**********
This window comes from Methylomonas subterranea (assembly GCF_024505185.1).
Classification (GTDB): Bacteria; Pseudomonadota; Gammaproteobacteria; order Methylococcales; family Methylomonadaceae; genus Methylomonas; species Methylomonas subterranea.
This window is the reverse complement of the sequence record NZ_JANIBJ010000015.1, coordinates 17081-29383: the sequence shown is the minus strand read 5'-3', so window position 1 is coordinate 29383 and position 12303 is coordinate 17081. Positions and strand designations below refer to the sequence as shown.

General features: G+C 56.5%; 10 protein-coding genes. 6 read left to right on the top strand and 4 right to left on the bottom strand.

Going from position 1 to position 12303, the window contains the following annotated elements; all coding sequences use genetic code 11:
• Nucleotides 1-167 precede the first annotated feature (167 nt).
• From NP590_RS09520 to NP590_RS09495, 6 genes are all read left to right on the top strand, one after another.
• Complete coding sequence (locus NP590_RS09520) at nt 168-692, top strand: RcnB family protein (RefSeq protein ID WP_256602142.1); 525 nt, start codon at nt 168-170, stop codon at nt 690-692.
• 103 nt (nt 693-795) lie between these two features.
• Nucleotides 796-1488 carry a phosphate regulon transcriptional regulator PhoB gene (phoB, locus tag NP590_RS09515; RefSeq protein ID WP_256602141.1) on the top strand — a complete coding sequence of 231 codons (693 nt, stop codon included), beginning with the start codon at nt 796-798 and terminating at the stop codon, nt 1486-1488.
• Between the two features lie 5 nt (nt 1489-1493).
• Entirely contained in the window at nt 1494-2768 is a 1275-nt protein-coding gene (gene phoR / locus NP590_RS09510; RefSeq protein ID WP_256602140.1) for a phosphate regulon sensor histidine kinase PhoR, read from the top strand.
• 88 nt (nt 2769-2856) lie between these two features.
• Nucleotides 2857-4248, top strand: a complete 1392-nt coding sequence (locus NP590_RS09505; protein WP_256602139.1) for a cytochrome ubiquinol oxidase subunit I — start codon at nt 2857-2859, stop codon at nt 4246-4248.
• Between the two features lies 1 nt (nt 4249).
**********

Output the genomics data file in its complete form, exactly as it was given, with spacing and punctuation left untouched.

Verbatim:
This window comes from Methylomonas subterranea (assembly GCF_024505185.1).
Classification (GTDB): Bacteria; Pseudomonadota; Gammaproteobacteria; order Methylococcales; family Methylomonadaceae; genus Methylomonas; species Methylomonas subterranea.
This window is the reverse complement of the sequence record NZ_JANIBJ010000015.1, coordinates 17081-29383: the sequence shown is the minus strand read 5'-3', so window position 1 is coordinate 29383 and position 12303 is coordinate 17081. Positions and strand designations below refer to the sequence as shown.

General features: G+C 56.5%; 10 protein-coding genes. 6 read left to right on the top strand and 4 right to left on the bottom strand.

Going from position 1 to position 12303, the window contains the following annotated elements; all coding sequences use genetic code 11:
• Nucleotides 1-167 precede the first annotated feature (167 nt).
• From NP590_RS09520 to NP590_RS09495, 6 genes are all read left to right on the top strand, one after another.
• Complete coding sequence (locus NP590_RS09520) at nt 168-692, top strand: RcnB family protein (RefSeq protein ID WP_256602142.1); 525 nt, start codon at nt 168-170, stop codon at nt 690-692.
• 103 nt (nt 693-795) lie between these two features.
• Nucleotides 796-1488 carry a phosphate regulon transcriptional regulator PhoB gene (phoB, locus tag NP590_RS09515; RefSeq protein ID WP_256602141.1) on the top strand — a complete coding sequence of 231 codons (693 nt, stop codon included), beginning with the start codon at nt 796-798 and terminating at the stop codon, nt 1486-1488.
• Between the two features lie 5 nt (nt 1489-1493).
• Entirely contained in the window at nt 1494-2768 is a 1275-nt protein-coding gene (gene phoR / locus NP590_RS09510; RefSeq protein ID WP_256602140.1) for a phosphate regulon sensor histidine kinase PhoR, read from the top strand.
• 88 nt (nt 2769-2856) lie between these two features.
• Nucleotides 2857-4248, top strand: a complete 1392-nt coding sequence (locus NP590_RS09505; protein WP_256602139.1) for a cytochrome ubiquinol oxidase subunit I — start codon at nt 2857-2859, stop codon at nt 4246-4248.
• Between the two features lies 1 nt (nt 4249).